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Lousy cooks try to find redemption at boot camp

For 20 years, William Borah’s gas stove sat disconnected and idle, a place to store pots and pans he has never used.

As a workaholic attorney, Borah never had time to cook. If it was not from a restaurant or in a microwavable container, he was not eating it.

Now in his 50s and a judge with the Illinois Human Rights Commission, Borah laments the opportunities he has missed to gather family and friends because he does not know a thing about preparing a meal.

“I can’t invite people over unless it’s for beer and chips,” said Borah, who lives in Calumet City, Illinois “I remember the smells of homemade food growing up, and I’ve lost out on all of that.”

Borah is among the 11 percent of Americans who rarely or never cook at home, according to a 2010 Harris poll, and last spring he was among several hundred Chicagoans who auditioned for the Food Network’s “Worst Cooks in America” in hopes of changing that.

“Worst Cooks,” which premieres its second season Jan. 2, pits 16 clueless cooks against one another in cooking boot camp for a chance at $25,000 and culinary redemption.

The hopefuls auditioning for the show, arranged in a long line and each gripping a dish representative of his or her pitiful cooking (Borah brought a microwaved TV dinner), said they wished to learn to cook because it is healthier, less expensive, good for family ― or they were tired of the shame. They had varied reasons for never having learned before.

Stephanie Smith, 21, said she grew up on fast food because her mom did not cook, so she never had a good example.

“We would go to school and trade in our McDonald’s for other kids’ PB&J,” recalled Smith, of Mount Greenwood, Illinois “We were excited to eat green beans.”

Billi Suttles, 27, said she was blessed with such good cooks in her family that she never felt the need to learn herself, until now that she has three kids and a fianc.

“Some things I make too salty; I don’t know how to drain the grease off of meatloaf,” said Suttles, who lives on Chicago’s South Side. “When I do cook, I usually find it later in the trash.”

And then there are those who lack natural talent.

“I don’t think that part of my brain exists,” said Jamie Redichs, 29, of the West Loop neighborhood, whose featured dish was a plate of saltines with yellow mustard and bologna. Even following recipes can be a bust because they assume she knows more than she does.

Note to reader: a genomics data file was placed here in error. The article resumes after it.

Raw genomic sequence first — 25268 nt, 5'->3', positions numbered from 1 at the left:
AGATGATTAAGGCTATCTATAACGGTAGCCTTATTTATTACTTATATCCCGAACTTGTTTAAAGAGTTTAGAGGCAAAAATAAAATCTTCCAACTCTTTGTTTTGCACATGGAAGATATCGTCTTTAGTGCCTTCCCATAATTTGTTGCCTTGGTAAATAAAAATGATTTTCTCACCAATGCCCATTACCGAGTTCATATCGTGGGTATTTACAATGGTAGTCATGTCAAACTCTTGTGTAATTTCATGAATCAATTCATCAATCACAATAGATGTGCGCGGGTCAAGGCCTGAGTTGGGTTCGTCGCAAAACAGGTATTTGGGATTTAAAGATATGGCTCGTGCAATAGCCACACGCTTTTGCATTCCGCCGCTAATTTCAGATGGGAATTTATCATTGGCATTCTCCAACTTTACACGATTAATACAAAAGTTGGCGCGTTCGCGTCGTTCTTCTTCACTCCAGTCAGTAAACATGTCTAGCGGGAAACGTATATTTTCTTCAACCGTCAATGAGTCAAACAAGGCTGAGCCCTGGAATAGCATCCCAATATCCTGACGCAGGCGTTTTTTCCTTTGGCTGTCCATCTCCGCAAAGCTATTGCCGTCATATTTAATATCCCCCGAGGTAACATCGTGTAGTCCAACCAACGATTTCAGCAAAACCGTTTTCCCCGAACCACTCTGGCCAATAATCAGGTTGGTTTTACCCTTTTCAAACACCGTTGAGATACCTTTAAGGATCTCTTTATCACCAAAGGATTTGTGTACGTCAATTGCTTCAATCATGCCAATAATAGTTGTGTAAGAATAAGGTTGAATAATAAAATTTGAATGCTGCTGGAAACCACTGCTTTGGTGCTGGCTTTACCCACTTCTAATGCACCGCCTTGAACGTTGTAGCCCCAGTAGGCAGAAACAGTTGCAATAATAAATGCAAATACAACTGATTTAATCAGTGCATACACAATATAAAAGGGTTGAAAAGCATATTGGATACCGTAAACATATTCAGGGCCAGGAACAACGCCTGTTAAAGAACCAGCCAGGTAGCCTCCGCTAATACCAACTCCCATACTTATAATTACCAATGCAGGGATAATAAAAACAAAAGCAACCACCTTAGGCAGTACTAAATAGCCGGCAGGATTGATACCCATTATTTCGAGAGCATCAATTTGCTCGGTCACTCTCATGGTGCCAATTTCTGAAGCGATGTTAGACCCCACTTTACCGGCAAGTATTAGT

“I was completely unaware that if a dish calls for rice, you have to actually cook the rice before you put it in the oven,” Redichs said. “And they should tell you that you have to wash a potato before you bake it.”)

In the end, three Chicago-area residents made it onto the show: Anthony Joseph Scinto, a 32-year-old mechanical engineer from Crestwood, Illinois, whose audition lasagna was compared to “baby puke”; Erika Rumsey, a 27-year-old account manager from Elgin, Illinois, who said eating out all the time had fattened her once-model figure; and Georg Coleman, a 39-year-old speech-language pathologist from Chicago who had to be told by the exasperated hosts that burnt food is not caramelized.

Coleman, who did not think she was a bad cook until her wife nominated her for the show, said the hosts also warned that her limited cooking repertoire was hindering her toddler’s nutritional foundation.

“That hit me hard,” Coleman said.

“Worst Cooks” co-host Robert Irvine, who also hosts the Food Network show “Dinner: Impossible,” said he was struck that so many contestants did not even know what real food looked like.

“Years and years ago, people grew up cooking with their families, but the world has become such a busy place that we don’t do that anymore,” said Irvine, who learned to cook in the Royal Navy. “It’s much easier to get something frozen from the supermarket.”

The biggest fear all 16 contestants shared, Irvine said, was timing: How do you make everything come together at once, and how do you know when it is cooked?

For their first challenge, contestants were taught how to cut a whole chicken, how to listen for the sizzle of oil to know the pan is hot and how to cut all vegetables the same size so they cook evenly. Some overcooked, over spiced, under sauced and started fires ― but some, with those basic skills, made passable chicken cacciatore and airline chicken.

Ultimately, these hapless cooks were not hopeless. By the end of the season, Irvine said, they were making restaurant-quality, three-course meals ― and at least one could consider a culinary career.

“One of them, I said if you ever decide to change jobs, come work with me,” Irvine said.

By Alexia Elejalde-Ruiz

(Cicago Tribune
(McClatchy-Tribune Information Services)
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